The wholesale demolition of Mill Creek, the elimination of historic structures along the riverfront and urban renewal share a dark legacy in St. Louis. But long-forgotten is the wretched condition of most of the city’s housing stock immediately after World War II, when one out of every three residences lacked a toilet or bath.
Only five major cities — all in the South — were worse off, the Federal Housing Administration and the U.S. Census Bureau found.
In this editorial, published on Jan. 7, 1948, the St. Louis Post-Dispatch took note of that sorry finding, but offered an explanation of how things had gotten so bad. An excerpt:
“The only housing policy St. Louis has had is to abandon old areas and to move to a fringe of new areas. This has been done successively over the years until obsolete and blighted districts embrace half the city’s residential area. The earlier homes have not been modernized and equipped with conveniences and sanitary facilities. On the contrary, they have been allowed to deteriorate steadily. Yet their owners have not pulled them down to make way for new dwellings. They have preferred to get all they could from renters who could not afford to move to the new areas.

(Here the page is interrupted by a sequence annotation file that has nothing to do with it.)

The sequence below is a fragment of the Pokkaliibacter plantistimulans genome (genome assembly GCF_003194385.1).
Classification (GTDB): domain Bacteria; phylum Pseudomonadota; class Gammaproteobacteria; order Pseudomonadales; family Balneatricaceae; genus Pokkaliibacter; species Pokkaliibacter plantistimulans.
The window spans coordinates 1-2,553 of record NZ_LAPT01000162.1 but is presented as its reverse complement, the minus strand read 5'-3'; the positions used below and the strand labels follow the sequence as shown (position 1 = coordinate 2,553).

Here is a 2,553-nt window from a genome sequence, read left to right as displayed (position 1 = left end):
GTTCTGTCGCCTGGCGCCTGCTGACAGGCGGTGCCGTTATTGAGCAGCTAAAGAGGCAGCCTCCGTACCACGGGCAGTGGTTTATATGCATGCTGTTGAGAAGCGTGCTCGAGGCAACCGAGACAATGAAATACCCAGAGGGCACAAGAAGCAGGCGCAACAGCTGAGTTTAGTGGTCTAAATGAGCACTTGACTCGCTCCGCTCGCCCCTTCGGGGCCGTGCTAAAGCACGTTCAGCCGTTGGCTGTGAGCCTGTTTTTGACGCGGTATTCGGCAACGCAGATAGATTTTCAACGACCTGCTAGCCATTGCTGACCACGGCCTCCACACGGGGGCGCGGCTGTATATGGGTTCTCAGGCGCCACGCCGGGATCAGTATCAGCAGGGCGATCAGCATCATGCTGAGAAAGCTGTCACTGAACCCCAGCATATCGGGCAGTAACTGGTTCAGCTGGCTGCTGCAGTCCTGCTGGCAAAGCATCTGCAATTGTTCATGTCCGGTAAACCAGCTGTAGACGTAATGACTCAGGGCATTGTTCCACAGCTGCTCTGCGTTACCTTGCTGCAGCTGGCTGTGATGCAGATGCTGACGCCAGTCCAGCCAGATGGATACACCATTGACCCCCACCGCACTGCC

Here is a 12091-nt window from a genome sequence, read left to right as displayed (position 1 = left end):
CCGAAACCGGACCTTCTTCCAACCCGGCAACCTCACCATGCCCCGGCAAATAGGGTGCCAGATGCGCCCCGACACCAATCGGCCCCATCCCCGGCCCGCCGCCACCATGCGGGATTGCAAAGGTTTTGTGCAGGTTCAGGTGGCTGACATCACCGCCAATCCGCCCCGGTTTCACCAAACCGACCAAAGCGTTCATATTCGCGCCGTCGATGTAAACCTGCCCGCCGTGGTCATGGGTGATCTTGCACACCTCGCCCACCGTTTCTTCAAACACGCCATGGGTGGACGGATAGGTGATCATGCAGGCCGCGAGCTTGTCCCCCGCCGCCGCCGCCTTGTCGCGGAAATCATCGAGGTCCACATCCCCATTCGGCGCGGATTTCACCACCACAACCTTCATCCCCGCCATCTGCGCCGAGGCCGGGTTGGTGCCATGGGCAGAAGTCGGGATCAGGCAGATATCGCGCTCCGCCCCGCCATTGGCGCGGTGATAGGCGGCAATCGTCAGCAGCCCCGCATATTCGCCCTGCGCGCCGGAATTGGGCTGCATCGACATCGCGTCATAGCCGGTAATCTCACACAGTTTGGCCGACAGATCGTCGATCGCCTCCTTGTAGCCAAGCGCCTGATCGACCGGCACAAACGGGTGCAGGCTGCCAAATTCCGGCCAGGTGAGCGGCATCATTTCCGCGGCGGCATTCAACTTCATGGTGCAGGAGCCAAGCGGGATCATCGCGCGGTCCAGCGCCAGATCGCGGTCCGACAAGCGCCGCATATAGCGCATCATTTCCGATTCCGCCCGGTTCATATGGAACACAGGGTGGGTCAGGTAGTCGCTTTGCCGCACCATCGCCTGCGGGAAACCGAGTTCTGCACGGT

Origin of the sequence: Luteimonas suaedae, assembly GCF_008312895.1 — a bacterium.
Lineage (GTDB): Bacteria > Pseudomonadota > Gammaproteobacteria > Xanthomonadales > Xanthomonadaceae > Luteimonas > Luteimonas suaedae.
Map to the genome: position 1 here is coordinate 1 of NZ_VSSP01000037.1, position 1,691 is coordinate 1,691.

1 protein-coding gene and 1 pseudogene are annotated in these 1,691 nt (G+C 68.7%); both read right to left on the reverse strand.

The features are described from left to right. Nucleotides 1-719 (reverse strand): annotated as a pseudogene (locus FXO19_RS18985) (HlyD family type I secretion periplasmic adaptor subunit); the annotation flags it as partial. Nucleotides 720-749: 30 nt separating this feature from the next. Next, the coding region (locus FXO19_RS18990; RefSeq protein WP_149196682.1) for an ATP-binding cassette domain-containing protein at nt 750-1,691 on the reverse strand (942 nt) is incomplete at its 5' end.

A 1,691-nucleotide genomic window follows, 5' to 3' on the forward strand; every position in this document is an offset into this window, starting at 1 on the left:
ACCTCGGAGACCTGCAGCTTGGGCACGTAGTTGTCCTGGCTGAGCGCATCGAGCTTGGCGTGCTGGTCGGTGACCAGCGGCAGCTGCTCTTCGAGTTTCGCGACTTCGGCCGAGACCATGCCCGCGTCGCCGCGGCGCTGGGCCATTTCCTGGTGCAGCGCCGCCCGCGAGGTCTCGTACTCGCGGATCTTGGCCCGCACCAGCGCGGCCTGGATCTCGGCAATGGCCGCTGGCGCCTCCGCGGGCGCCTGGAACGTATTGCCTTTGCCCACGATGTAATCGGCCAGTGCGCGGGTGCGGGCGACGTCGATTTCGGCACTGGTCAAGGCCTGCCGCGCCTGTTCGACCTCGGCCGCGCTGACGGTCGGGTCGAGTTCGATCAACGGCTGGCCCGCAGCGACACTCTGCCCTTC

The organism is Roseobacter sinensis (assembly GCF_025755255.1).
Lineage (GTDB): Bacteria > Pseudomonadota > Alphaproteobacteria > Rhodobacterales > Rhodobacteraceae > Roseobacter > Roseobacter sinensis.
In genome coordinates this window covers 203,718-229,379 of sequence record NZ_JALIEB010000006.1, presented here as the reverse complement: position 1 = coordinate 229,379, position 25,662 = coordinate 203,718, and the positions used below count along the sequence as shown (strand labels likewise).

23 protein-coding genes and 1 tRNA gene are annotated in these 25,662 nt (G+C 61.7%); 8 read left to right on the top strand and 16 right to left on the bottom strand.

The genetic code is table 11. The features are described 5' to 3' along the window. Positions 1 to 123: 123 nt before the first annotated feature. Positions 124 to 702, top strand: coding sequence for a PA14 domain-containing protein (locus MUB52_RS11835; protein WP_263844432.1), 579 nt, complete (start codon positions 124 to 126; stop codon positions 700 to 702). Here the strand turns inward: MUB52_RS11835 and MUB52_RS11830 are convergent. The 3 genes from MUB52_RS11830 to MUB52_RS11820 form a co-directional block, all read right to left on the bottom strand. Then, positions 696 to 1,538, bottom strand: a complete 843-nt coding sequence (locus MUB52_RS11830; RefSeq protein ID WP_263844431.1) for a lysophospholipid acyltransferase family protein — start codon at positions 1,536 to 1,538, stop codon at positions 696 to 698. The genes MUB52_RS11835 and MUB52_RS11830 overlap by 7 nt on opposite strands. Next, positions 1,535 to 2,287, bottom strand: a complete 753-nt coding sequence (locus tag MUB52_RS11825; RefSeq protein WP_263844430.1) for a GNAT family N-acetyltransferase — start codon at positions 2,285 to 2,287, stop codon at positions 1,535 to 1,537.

“And so in 1948 St. Louis stands 105 among 108 American cities in housing. That is the price of allowing the grasping real estate owners and operators to run this side of the city’s life as suits their own pocketbooks.”St. Louis Post-Dispatch editorial, published Jan. 7, 1948.
In February 1948, city leaders began focusing attention on “the cancerous slum district” in Midtown, an area of “squalid living conditions” for its 9,000-9,500 residents, most African American. Plans then called for modern replacement housing. https://bit.ly/3YeAc5j (Originally posted Jan. 7, 2023)